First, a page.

Thursday, January 20, 2011


So you've decided to set up a photography business.  Depending on the type of business or studio you're going to establish you may be wondering if you should set up an LLC, Partnership or Sole Proprietorship.  It's always best to consult with a lawyer and/or your accountant to determine which one is most appropriate for your business.  And your business model may evolve over time so it's a smart idea to re-evaluate your needs annually.

For my business partner and myself, we started out with an LLC (Limited Liability Company).  When we created our business model it entailed going on-site to various schools and organizations where we would be in contact with hundreds of people on location.  We were concerned if someone tripped or got injured due to our array of tripods, light stands and backdrops and felt that an LLC was appropriate.

But, as with most companies and business models, things evolve.  Two years after we set up our business our original model has morphed and we learned a few things along the way.   Here are a few things to consider from our experience:

First, learn the difference between the various ways you can establish your business.  An LLC, as mentioned above, is a Limited Liability Company.  As the name implies, forming this type of business limits the personal liability you might incur due to something like a lawsuit against the company (not the individual).  For instance, let's say your tripod was in the middle of a school gymnasium and a child tripped and fell.  If they broke their arm there's the potential that the child's family could sue you for endangering their child.  In theory they could sue your LLC, but your personal assets would be protected.  There are instances where your personal assets may not be fully protected in the case where fraud or misrepresentation exists.  But let's not go there.  We know you are an honest business owner.  But for all intents and purposes, the LLC protects your business from your personal assets.  You will still need to purchase insurance to protect your equipment against loss or damage.

In the state of California, the annual LLC fee is an astronomical $800.  In the state of Nevada, the fee is only $75.  The cost of doing business will vary from state to state so you have to do your research and find out what those fees are.  If you set up a studio in mutliple states, you will probably have to purchase an LLC for every state you do business in.  Something to think about.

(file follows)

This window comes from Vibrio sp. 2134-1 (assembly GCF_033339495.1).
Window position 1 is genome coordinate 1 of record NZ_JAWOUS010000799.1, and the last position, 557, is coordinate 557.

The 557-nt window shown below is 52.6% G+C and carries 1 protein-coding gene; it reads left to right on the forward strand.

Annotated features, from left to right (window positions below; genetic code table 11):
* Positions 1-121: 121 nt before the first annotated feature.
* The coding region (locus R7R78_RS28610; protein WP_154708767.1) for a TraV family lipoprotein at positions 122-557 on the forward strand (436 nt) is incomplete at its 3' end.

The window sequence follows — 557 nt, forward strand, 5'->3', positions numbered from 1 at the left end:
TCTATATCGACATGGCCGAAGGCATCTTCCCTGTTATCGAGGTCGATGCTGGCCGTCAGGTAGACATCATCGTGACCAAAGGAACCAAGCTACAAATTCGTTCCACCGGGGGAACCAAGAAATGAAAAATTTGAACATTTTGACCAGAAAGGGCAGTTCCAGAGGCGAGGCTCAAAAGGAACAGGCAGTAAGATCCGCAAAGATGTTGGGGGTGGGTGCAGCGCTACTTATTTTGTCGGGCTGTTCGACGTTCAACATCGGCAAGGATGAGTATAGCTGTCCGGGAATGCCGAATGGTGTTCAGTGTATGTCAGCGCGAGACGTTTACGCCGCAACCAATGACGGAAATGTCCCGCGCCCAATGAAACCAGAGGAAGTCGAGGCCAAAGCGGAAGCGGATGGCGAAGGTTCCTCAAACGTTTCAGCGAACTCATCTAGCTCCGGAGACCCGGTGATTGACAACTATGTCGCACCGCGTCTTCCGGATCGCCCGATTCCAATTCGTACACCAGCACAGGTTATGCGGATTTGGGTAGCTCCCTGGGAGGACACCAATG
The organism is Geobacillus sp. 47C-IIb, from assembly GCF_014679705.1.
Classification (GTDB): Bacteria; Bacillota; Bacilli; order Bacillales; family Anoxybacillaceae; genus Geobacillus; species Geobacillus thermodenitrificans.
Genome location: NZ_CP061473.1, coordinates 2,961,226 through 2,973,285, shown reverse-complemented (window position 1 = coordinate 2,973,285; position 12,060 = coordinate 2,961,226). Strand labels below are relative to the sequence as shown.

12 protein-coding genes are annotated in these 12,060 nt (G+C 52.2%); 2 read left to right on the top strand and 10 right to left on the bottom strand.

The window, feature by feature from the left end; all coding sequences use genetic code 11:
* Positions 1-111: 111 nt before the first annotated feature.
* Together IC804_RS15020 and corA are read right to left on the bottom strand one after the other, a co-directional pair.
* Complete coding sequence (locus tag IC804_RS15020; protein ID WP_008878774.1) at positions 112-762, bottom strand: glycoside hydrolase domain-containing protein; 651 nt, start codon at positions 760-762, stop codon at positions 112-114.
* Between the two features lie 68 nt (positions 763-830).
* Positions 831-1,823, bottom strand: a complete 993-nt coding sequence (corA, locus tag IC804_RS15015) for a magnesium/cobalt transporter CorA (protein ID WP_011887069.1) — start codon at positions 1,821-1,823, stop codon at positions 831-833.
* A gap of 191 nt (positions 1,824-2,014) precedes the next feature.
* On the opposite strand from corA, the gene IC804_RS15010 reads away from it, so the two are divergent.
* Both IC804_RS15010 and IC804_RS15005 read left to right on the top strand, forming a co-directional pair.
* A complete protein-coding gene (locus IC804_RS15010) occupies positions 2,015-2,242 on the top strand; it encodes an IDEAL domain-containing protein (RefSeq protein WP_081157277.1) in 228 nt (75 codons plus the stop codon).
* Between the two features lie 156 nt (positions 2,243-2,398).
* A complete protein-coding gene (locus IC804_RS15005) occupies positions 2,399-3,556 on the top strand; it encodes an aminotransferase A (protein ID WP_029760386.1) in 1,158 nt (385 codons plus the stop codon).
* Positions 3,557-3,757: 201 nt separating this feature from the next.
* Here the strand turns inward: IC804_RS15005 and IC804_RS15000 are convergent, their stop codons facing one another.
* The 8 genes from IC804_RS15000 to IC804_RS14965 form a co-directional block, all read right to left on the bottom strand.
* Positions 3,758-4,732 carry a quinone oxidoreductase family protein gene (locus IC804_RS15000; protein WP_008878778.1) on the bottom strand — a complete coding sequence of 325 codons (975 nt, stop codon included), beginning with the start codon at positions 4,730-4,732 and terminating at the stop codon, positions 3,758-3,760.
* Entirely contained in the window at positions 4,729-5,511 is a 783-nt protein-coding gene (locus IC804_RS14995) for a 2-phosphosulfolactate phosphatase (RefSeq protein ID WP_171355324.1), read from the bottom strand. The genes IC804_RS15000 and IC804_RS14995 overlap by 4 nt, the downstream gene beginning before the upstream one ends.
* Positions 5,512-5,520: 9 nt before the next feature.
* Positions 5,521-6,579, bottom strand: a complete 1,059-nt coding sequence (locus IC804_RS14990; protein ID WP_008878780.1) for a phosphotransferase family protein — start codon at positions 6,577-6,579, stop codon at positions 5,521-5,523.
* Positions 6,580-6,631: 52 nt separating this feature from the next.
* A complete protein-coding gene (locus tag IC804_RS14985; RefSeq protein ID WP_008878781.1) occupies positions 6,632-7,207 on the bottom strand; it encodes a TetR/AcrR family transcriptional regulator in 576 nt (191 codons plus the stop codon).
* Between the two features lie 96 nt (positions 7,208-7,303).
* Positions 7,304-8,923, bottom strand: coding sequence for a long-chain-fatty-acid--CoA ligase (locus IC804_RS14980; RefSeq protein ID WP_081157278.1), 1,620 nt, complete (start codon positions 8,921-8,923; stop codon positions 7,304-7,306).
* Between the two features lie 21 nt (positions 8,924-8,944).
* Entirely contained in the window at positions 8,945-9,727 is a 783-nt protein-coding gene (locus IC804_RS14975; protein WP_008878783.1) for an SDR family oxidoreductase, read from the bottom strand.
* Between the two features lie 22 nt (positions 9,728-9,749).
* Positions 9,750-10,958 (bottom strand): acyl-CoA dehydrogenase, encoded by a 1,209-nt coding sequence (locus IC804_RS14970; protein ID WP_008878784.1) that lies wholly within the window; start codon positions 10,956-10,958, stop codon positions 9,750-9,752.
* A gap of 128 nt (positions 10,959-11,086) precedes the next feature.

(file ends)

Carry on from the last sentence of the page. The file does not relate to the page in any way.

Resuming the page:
But now let's say your business model does not have a high risk.  You are dealing mostly with individual clients such as families or events.  Your team consists of you and one or two other partners.  In that case, a General Partnership may be more approrpriate (and probably less expensive).  With a General Partnership you need to put an agreement in writing that outlines roles and responsiblities, how profits and losses are distributed, and how debts are incurred.  In most cases all assets are equally owned.  But all of this should be clearly spelled out in the agreement in the case of dissolution so that everything is fair and square at the end of the day.  A joint bank account in the name of the partnership enables easier settlement of transactions.  In addition to the GP, you will also need to acquire business insurance which will protect the equipment and provide liability insurance. 

If your studio consists of just you, then a Sole Proprietorship makes sense.  This is where the studio is owned and run by one individual and there's really no distinction between the owner and the studio.  The owner is responsible for all loss and profit, reporting all taxes, and incurring all debts.  You should still obtain business insurance to protect that costly gear and for liability purposes.  You're still dealing with clients so you should protect any risk that may occur.  Having a Sole Proprietorship may entail registering with the state so it is on record, and a city or county license that shows you are doing business out of your home or studio if it is not located and attached to your home.  The benefits of having a photography business are many.  You can deduct the cost of doing business including the portion of your home that is dedicated for your photography, your mileage if you shoot on location, and supplies, professional fees and other business related expenses.

Having a Sole Proprietorship does not prevent you from working with others.  You may have another photographer friend who has a job that requires more than one photographer.  Agree up front how you will be paid but the two of you can work the job together.  It is a great way to get more experience and continue building your portfolio and network.  Be sure your buddy knows you have a sole proprietorship and that you are protected with business insurance. 

How did you set up your photography studio?  Do you have more questions about this?  Let us know, we'd love to share from experience.

Key Resources:  It varies by state.  Google using "LLC State" (for instance LLC California) and you will get a link to the Franchise Tax Board.  You will also be directed to the Secretary of State's link where you will find all necessary forms and instructions to go about forming your business.


  1. Thanks for sharing this :) Helped a lot!

    1. Hi Cassie - thanks for the feedback. I also appreciated learning from other small businesses how they handled their situation. Also banks often have seminars with other small businesses so you can network with them. It's a good idea to open a separate bank account, credit card, ATM in order to keep accounting practices simple and distinct. Keep us posted on your business!


Thank you for your kind words. We appreciate and read each and every one.